In 2014, the Second Generation FIT® test was FDA cleared to aid in the detection of colorectal (colon) cancer, colitis, diverticulitis and other lower GI disease states. There are no diet restrictions, no medicine restrictions and the entire test is performed in the privacy of your own home in about five minutes. Additionally, Second Generation FIT® does not require a prescription or doctor’s visit.
Second Generation FIT® and other fecal immunochemical tests have been used in clinical settings in large hospitals and teaching institutions with great success. The FIT test has been featured in more than one hundred studies, which has lead to the American College of Gastroenterology, the American Gastroenterological Association, the US Joint Preventative Task Force and the American Cancer Society recommending FIT for colon cancer screening, with outcomes similar to screening with colonoscopy. Continue reading to see how the Second Generation FIT® test is changing the landscape of colon cancer screening for all average risk people.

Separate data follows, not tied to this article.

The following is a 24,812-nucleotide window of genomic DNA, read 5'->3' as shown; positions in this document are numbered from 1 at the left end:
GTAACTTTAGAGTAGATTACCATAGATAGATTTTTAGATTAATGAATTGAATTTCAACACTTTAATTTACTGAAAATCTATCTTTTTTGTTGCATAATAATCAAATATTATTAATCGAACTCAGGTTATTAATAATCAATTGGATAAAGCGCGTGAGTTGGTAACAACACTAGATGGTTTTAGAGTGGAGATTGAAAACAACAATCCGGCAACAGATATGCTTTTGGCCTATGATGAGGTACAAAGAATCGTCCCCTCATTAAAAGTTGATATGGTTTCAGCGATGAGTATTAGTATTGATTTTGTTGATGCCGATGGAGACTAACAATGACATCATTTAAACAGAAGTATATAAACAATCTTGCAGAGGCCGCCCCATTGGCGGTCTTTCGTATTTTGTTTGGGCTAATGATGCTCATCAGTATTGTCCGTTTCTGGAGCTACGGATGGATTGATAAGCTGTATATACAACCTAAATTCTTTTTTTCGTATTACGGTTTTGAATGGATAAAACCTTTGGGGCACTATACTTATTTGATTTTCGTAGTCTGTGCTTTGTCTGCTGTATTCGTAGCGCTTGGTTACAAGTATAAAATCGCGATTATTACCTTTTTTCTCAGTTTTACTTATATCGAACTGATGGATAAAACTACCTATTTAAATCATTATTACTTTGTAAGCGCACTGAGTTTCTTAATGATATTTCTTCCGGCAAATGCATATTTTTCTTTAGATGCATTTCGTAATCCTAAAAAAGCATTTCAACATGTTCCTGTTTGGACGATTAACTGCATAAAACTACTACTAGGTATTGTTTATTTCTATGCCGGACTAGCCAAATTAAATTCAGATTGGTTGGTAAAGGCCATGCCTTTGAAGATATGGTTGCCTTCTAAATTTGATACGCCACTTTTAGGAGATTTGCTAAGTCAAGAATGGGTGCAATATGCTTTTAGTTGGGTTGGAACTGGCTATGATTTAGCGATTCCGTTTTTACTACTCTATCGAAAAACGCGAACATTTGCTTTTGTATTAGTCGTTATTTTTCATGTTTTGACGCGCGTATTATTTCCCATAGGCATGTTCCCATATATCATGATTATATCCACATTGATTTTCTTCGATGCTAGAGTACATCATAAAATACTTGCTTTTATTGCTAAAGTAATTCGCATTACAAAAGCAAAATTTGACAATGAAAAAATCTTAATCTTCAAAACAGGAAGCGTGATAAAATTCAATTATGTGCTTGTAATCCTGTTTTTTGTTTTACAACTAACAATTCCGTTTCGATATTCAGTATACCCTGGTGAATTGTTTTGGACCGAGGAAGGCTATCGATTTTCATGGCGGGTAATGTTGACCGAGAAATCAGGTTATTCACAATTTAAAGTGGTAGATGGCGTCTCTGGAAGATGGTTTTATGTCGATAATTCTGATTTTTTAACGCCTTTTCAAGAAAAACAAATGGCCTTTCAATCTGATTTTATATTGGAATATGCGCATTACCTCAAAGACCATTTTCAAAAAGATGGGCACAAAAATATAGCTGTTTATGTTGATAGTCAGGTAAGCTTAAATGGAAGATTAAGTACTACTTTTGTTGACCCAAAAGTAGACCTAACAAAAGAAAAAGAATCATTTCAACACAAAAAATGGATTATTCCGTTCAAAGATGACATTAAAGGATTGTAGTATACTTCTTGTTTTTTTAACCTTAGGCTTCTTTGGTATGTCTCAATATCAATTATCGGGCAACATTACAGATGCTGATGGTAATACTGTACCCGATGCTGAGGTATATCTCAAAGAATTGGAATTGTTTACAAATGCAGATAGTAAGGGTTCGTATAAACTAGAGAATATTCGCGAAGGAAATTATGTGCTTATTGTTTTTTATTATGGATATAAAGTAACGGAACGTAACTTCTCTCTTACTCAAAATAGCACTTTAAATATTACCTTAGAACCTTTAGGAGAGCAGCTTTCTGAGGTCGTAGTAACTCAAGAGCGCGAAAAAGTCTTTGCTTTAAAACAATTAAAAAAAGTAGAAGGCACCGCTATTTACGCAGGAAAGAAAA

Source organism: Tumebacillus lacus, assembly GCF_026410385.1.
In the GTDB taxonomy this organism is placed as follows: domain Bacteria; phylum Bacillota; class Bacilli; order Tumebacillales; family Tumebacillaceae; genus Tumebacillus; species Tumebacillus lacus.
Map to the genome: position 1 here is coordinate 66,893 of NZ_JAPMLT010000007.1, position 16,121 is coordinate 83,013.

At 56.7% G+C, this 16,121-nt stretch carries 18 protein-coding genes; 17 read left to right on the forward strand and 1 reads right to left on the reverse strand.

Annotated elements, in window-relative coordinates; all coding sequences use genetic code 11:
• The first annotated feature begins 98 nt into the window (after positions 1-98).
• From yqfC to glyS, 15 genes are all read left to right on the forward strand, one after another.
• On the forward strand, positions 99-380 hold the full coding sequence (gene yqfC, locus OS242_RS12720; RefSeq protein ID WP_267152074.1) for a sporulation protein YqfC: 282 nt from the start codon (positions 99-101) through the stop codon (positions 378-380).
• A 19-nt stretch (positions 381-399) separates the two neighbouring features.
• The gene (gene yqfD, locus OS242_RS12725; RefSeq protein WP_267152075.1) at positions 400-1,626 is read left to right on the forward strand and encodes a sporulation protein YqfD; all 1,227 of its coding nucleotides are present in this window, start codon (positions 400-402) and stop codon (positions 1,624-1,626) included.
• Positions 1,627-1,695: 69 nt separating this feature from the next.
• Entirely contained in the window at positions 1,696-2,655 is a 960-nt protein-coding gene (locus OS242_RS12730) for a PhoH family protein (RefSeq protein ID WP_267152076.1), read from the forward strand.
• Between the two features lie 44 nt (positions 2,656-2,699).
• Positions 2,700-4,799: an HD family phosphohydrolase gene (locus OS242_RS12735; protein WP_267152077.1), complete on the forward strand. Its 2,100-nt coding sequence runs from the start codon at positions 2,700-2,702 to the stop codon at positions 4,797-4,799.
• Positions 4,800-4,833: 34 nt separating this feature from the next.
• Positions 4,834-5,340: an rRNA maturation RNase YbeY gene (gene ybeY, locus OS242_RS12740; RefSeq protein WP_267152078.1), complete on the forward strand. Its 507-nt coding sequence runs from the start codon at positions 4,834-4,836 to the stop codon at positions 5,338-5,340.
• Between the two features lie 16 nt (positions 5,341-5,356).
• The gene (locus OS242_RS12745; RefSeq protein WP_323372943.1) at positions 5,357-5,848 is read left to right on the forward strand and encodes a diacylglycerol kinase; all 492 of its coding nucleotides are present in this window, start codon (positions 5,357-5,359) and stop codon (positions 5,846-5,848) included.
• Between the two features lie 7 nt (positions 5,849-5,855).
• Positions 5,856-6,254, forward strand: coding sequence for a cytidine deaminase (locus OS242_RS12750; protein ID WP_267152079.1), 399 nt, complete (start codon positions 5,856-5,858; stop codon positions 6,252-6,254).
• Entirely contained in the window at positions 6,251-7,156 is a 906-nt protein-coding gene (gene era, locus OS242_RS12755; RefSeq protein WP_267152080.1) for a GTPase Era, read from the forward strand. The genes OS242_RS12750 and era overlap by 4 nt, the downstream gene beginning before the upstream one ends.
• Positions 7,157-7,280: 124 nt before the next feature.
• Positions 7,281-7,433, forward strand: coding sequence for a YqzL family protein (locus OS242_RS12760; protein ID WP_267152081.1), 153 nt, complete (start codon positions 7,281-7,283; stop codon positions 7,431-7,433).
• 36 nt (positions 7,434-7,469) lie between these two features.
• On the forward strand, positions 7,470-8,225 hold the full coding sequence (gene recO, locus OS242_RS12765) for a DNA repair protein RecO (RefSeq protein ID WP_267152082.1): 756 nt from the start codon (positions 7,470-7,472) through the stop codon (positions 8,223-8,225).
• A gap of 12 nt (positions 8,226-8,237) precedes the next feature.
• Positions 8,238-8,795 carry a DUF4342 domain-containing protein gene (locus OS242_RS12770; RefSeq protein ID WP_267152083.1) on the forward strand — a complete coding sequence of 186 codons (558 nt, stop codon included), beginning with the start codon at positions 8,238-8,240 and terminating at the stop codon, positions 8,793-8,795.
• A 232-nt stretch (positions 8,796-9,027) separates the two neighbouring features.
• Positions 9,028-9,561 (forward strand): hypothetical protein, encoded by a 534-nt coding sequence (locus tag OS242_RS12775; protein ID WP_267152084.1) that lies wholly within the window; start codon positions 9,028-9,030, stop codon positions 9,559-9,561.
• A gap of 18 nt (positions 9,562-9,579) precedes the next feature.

Unfortunately, only 58% of the population is current with CRC screening. It is estimated that new CRC cases (actual instances of colon cancer) would drop by 277,000 if 80% of the population would be current, with another 203,000 deaths prevented. As you would guess, screening rates are dangerously low at only 20% for under-insured persons and 37% for people with no high school diploma. Second Generation FIT® is the only test that breaks down these financial barriers and socio-economic barriers.
A positive Second Generation FIT® should almost always be followed up with a colonoscopy. Consult a physician with your results. The FIT test is designed to look for human globin antibodies, part of hemoglobin - the top bio-marker for colon cancer, diverticulitis, colitis, and other lower GI disease states. The Second Generation FIT® test is highly sensitive, designed to illicit a positive result at just 50 nanograms of globin. Studies show that any positive FIT test should be followed up with colonoscopy and a good goal is two to three months from the positive FIT. Remember, only a colonoscopy can prevent or cure colon cancer as a physician can excise polyps during the procedure. The goal of Second Generation FIT® is to get the right people to colonoscopy. If your results are negative, the next step is to simply re-test in 12 months.